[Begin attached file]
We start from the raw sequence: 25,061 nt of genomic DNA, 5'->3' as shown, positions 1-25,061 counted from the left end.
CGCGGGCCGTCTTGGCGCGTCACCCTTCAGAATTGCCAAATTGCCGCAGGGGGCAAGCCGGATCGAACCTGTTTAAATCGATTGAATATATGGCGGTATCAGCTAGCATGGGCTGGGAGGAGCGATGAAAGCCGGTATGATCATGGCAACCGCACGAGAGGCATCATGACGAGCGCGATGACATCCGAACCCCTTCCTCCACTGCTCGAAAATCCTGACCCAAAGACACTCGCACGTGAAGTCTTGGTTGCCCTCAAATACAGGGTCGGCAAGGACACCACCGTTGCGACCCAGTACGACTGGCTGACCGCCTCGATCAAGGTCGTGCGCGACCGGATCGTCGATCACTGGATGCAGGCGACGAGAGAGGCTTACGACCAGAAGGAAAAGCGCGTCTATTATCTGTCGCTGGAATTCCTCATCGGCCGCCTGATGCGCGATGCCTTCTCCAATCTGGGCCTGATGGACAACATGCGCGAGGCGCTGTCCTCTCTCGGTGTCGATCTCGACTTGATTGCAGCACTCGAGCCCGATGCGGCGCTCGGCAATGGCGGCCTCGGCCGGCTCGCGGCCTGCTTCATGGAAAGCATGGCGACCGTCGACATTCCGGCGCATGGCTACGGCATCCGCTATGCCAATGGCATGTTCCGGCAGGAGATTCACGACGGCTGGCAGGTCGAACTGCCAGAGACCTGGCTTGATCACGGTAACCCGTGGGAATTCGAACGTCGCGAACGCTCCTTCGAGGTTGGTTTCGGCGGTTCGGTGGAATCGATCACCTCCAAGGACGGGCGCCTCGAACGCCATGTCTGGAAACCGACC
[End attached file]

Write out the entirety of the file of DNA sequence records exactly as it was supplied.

We start from the raw sequence: 25,061 nt of genomic DNA, 5'->3' as shown, positions 1-25,061 counted from the left end.
CGCGGGCCGTCTTGGCGCGTCACCCTTCAGAATTGCCAAATTGCCGCAGGGGGCAAGCCGGATCGAACCTGTTTAAATCGATTGAATATATGGCGGTATCAGCTAGCATGGGCTGGGAGGAGCGATGAAAGCCGGTATGATCATGGCAACCGCACGAGAGGCATCATGACGAGCGCGATGACATCCGAACCCCTTCCTCCACTGCTCGAAAATCCTGACCCAAAGACACTCGCACGTGAAGTCTTGGTTGCCCTCAAATACAGGGTCGGCAAGGACACCACCGTTGCGACCCAGTACGACTGGCTGACCGCCTCGATCAAGGTCGTGCGCGACCGGATCGTCGATCACTGGATGCAGGCGACGAGAGAGGCTTACGACCAGAAGGAAAAGCGCGTCTATTATCTGTCGCTGGAATTCCTCATCGGCCGCCTGATGCGCGATGCCTTCTCCAATCTGGGCCTGATGGACAACATGCGCGAGGCGCTGTCCTCTCTCGGTGTCGATCTCGACTTGATTGCAGCACTCGAGCCCGATGCGGCGCTCGGCAATGGCGGCCTCGGCCGGCTCGCGGCCTGCTTCATGGAAAGCATGGCGACCGTCGACATTCCGGCGCATGGCTACGGCATCCGCTATGCCAATGGCATGTTCCGGCAGGAGATTCACGACGGCTGGCAGGTCGAACTGCCAGAGACCTGGCTTGATCACGGTAACCCGTGGGAATTCGAACGTCGCGAACGCTCCTTCGAGGTTGGTTTCGGCGGTTCGGTGGAATCGATCACCTCCAAGGACGGGCGCCTCGAACGCCATGTCTGGAAACCGACC